There is a river. Divine grace like a smoothly flowing, fertilising, full, and never failing river, yields refreshment and consolation to believers. This is the river of the water of life, of which the church above as well as the church below partakes evermore. It is no boisterous ocean, but a placid stream, it is not stayed in its course by earthquakes or crumbling mountains, it follows its serene course without disturbance. Happy are they who know from their own experience that there is such a river of God. The streams whereof in their various influences, for they are many, shall make glad the city of God, by assuring the citizens that Zion’s Lord will unfailingly supply all their needs. The streams are not transient like Cherith, nor muddy like the Nile, nor furious like Kishon, nor treacherous like Job’s deceitful brooks, neither are their waters “naught” like those of Jericho, they are clear, cool, fresh, abundant, and gladdening. The great fear of an Eastern city in time of war was lest the water supply should be cut off during a siege; if that were secured the city could hold out against attacks for an indefinite period. In this verse, Jerusalem, which represents the church of God, is described as well supplied with water, to set forth the fact that in seasons of trial all sufficient grace will be given to enable us to endure unto the end. The church is like a well ordered city, surrounded with mighty walls of truth and justice, garrisoned by omnipotence, fairly built and adorned by infinite wisdom: its burgesses the saints enjoy high privileges; they trade with far off lands, they live in the smile of the King; and as a great river is the very making and mainstay of a town, so is the broad river of everlasting love, and grace their joy and bliss. The church is peculiarly the City of God, of his designing, building, election, purchasing and indwelling. It is dedicated to his praise, and glorified by his presence. The holy place of the tabernacle of the Most High. This was the peculiar glory of Jerusalem, that the Lord within her walls had a place where he peculiarly revealed himself, and this is the choice privilege of the saints, concerning which we may cry with wonder, “Lord, how is it that thou wilt manifest thyself unto us, and not unto the world?” To be a temple for the Holy Ghost is the delightful portion of each saint, to be the living temple for the Lord our God is also the high honour of the church in her corporate capacity. Our God is here called by a worthy title, indicating his power, majesty, sublimity, and excellency; and it is worthy of note that under this character he dwells in the church. We have not a great God in nature, and a little God in grace; no, the church contains as clear and convincing a revelation of God as the works of nature, and even more amazing in the excellent glory which shines between the cherubim overshadowing that mercy seat which is the centre and gathering place of the people of the living God. To have the Most High dwelling within her members, is to make the church on earth like the church in heaven.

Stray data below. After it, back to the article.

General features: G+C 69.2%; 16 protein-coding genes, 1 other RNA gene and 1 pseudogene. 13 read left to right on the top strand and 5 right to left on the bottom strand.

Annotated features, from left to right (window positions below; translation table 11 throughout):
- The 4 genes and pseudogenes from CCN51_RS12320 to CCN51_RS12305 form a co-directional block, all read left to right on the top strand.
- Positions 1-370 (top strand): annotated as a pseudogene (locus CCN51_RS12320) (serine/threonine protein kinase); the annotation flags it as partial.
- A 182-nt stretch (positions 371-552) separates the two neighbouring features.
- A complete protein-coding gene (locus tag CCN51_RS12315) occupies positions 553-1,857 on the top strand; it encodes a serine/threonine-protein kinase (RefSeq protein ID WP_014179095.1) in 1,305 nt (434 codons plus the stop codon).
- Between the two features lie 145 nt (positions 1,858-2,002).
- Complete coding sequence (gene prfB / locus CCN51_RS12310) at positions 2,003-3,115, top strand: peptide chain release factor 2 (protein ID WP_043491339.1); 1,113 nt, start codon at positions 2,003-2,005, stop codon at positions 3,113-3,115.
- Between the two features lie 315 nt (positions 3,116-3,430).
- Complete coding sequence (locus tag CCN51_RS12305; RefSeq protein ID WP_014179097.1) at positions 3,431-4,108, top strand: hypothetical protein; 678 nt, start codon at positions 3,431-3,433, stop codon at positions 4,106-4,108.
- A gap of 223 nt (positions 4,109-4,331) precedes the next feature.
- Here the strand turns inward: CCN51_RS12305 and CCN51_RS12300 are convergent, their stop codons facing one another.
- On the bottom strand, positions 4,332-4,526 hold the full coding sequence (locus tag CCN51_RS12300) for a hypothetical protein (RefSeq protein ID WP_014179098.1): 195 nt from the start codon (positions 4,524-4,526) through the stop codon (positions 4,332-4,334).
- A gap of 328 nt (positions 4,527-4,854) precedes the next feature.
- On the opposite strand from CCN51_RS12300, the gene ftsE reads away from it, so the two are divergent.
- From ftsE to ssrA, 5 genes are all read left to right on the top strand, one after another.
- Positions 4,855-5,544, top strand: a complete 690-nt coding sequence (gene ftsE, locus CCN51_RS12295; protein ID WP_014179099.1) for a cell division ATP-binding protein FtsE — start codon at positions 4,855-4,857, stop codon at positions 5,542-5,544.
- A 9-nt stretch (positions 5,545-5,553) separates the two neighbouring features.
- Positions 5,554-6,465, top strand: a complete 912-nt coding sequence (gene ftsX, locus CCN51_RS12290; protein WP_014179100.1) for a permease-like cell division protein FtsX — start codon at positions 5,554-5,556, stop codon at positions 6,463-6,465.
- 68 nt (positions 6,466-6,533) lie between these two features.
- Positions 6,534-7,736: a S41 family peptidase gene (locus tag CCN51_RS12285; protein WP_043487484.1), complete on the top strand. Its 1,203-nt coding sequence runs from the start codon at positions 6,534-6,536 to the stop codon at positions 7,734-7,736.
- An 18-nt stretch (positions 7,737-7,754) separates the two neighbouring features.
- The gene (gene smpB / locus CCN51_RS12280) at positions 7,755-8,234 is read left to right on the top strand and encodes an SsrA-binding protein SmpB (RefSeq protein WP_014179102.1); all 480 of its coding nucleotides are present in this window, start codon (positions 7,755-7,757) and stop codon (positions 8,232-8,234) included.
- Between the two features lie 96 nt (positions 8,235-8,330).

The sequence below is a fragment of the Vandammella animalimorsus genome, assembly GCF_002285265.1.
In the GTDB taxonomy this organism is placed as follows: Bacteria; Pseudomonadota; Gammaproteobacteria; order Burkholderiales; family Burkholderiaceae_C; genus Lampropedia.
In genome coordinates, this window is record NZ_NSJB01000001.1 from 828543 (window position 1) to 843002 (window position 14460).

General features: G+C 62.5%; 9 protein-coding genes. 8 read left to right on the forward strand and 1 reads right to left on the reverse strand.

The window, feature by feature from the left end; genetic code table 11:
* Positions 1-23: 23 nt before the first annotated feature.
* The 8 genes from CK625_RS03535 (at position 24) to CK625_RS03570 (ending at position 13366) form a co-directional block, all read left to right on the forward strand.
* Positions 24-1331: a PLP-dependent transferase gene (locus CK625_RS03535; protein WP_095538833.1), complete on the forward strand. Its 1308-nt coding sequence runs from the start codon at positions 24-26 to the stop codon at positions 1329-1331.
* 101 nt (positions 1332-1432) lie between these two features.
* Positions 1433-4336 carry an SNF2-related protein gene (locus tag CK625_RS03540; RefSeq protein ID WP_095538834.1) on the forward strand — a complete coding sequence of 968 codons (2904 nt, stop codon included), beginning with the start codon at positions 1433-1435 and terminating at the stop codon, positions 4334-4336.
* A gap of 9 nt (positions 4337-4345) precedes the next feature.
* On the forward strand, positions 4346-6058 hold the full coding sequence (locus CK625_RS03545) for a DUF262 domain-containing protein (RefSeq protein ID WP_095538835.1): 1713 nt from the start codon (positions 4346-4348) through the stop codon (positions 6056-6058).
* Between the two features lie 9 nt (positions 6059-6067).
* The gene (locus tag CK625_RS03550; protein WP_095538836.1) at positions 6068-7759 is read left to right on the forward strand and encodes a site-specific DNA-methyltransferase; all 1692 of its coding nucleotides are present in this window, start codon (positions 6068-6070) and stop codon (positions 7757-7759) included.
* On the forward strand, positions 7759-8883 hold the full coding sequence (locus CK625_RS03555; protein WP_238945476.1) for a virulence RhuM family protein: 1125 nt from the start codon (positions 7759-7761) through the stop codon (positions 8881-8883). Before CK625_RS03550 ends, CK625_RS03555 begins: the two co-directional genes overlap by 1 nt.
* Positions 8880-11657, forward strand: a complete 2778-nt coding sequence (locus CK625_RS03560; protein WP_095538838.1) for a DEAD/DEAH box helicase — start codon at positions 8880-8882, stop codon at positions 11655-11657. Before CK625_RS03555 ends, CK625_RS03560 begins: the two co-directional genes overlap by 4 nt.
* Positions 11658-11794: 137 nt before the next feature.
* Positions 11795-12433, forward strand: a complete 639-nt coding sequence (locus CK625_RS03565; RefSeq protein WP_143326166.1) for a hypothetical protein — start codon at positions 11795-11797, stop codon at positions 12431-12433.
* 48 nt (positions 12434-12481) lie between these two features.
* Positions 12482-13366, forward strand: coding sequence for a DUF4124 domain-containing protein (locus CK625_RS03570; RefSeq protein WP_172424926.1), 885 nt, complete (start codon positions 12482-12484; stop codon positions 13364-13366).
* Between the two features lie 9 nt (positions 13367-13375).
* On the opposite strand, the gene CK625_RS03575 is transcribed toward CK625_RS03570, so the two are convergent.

Here we see that the city of God is Christ’s Church, and the river of God is God’s Spirit. The Spirit gladdens the Church just as the river gladdens the city.